Although anxiety is often a word associated with adolescents and adults, it can also occur in children. Children who display chronic anxiety can often cause many parents to develop negative behaviors and cycles. It is only natural that parents would want to help their children to keep them from suffering. Unfortunately, managing childhood anxiety in the wrong way can exacerbate the problem.
Most negative behaviors and cycles develop when parents attempt to shield their children from situations that create anxiety. For instance, parents may anticipate that a certain situation or social event may make their child anxious. Therefore, parents may choose to opt out of those situations. Fortunately, there are better ways to help children manage their anxiety issues.
Symptoms of Anxiety in Children
Some symptoms of childhood anxiety are easier to identify than others. Some symptoms can make themselves well known whereas others might be harder to identify. The following are some of the more noticeable symptoms of anxiety in children:
- Nail biting
- Mood swings
- Refusal to participate in social events or activities
Some not-so-noticeable symptoms include:
- Frequent stomachaches
- Difficulty concentrating
- Trouble sleeping
- Frequent headaches
- Easily fatigued
- Muscle tension
If your child displays any of the symptoms mentioned, it is likely that he or she may be suffering from childhood anxiety. Fortunately, anxiety in children does not mean the end of the world, nor does it mean the end of a social life as you know it.
The Steps and How to Carry Through with Them
Understanding what steps to take allows you to better manage your child’s anxiety. The goal is not to avoid situations that cause anxiety. Instead, the goal is to help your child cope so that they may overcome feelings of anxiousness. Management steps you should take include the following:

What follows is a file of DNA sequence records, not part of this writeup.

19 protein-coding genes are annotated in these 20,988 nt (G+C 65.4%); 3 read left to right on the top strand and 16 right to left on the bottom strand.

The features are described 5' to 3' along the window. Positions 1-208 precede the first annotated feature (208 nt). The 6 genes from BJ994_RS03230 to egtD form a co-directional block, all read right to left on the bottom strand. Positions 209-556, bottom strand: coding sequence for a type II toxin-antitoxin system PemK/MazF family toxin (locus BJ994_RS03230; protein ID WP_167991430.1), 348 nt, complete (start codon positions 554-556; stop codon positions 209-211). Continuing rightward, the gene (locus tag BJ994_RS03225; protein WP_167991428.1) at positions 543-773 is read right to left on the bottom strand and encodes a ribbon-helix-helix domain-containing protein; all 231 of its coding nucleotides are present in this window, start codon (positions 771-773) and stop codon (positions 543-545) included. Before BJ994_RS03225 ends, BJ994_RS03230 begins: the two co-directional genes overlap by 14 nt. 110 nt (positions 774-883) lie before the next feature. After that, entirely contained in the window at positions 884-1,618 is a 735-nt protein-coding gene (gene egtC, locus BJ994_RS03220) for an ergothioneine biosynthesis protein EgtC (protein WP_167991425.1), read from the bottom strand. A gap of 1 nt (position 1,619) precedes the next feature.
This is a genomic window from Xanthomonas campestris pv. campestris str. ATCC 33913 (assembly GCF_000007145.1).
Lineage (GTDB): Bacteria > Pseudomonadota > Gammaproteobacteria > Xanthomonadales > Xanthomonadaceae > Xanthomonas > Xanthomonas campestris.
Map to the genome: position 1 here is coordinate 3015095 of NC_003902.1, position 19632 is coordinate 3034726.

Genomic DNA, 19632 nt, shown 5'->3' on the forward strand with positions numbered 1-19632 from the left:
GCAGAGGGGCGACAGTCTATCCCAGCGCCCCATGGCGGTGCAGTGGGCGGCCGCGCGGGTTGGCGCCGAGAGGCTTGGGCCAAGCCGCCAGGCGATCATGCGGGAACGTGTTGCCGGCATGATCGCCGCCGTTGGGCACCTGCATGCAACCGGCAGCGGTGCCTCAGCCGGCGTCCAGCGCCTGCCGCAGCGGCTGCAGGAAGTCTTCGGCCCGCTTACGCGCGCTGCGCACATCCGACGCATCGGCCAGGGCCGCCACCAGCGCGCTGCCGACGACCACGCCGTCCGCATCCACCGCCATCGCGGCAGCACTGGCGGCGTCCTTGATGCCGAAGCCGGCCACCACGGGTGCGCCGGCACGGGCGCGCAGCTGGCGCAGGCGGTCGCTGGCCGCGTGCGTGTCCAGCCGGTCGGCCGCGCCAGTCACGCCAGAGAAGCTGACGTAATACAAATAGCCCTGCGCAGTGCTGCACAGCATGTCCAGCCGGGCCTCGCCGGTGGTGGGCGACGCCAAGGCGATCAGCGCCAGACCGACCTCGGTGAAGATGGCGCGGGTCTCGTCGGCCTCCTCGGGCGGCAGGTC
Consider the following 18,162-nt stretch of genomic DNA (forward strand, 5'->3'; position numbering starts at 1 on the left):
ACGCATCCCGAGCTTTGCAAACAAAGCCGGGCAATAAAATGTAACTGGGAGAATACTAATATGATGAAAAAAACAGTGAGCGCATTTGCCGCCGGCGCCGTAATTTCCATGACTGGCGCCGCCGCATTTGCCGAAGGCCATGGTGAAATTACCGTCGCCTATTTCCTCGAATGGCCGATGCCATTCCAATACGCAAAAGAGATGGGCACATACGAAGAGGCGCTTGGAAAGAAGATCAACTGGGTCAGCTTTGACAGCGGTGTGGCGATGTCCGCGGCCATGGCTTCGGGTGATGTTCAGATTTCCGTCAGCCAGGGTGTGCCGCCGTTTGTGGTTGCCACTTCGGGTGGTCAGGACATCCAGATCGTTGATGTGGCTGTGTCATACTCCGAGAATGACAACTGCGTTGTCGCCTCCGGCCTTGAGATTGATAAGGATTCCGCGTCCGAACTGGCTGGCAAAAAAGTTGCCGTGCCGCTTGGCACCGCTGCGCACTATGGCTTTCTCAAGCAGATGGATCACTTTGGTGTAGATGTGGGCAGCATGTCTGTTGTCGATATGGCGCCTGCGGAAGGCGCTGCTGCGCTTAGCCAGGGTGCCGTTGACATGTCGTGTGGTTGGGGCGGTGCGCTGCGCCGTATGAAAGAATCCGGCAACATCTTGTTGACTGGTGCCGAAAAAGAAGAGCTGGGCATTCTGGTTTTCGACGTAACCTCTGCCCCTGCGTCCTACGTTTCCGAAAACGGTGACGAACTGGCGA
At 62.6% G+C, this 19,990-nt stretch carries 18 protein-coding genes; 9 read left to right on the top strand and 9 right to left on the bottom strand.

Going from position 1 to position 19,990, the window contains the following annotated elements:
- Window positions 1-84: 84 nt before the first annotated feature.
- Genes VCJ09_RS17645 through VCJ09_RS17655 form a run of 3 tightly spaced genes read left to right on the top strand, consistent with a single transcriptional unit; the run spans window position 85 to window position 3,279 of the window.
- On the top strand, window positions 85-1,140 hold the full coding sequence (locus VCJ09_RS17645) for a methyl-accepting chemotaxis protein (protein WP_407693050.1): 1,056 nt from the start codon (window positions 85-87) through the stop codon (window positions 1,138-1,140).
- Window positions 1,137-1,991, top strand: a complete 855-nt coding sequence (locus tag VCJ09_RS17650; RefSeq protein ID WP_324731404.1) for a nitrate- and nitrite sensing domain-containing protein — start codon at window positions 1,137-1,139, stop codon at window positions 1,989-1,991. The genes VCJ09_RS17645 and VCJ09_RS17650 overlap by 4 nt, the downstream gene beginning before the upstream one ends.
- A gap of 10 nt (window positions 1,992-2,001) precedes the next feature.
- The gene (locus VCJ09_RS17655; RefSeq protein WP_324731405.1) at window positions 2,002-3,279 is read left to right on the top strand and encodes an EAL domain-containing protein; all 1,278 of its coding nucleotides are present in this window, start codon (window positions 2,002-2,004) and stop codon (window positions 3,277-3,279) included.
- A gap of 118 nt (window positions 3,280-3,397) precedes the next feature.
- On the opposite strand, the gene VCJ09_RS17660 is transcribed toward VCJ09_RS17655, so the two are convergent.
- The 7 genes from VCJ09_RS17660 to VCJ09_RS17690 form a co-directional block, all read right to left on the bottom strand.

- Teach Tolerance: The next time someone invites you and your family to a social gathering, accept the invitation. Removing stressors from your child’s life does not teach them how to overcome childhood anxiety. Instead, offer positive reassurance that all will be okay and attend the gathering. As time passes, the child’s anxiety will eventually decrease as he or she becomes more familiar with social get-togethers.
- Set Expectations: To help ease your child’s anxiety, it is best to set positive expectations. However, those expectations should also be realistic. For instance, if a child fears failing a test at school, express that everything is going to be okay one way or the other. Never tell an anxious child that he or she will pass the test. There is no way you can say that for certain and failure may increase feelings of anxiety. Instead, simply tell your child to give it their best shot and that you will be proud either way for their effort.
- Respect, Don’t Empower: When your children display anxiety, you should always respect their feelings. Never tell them that what they are feeling is “silly” or that it will simply “go away.” Instead, listen to what your child is saying with an empathetic ear. However, do not make the mistake of empowering your child’s feelings of anxiety. Instead, offer encouragement and help your child understand what it that makes him or her feel anxious to help soothe and calm those feelings.
- Consider Therapy: Therapy for childhood anxiety can have a beneficial impact. Therapy offers coping mechanisms for both parents and children. Through therapy, children can better learn how to manage their feelings and overcome the triggers that cause their anxiety to flare up. By the same token, parents can also learn the best ways possible to assist their child in overcoming anxiety issues.
By following the steps listed above, you and your child can be well on your way toward leading happier, healthier, and perhaps even more social lives together.
Monica Ramunda provides therapy both in person at her Louisville, CO office, as well as online. With a Master’s Degree in Counseling Psychology and more than 16 years experience in therapy and counseling, Monica works as both a Licensed Professional Counselor (LPC) and Registered Play Therapist (RPT) with adults and children respectively. Much of Monica’s success is based on her eclectic orientation and drawing on a wide range of different approaches and techniques, all while remaining strongly grounded in the principles of Cognitive Behavioral Techniques (CBT).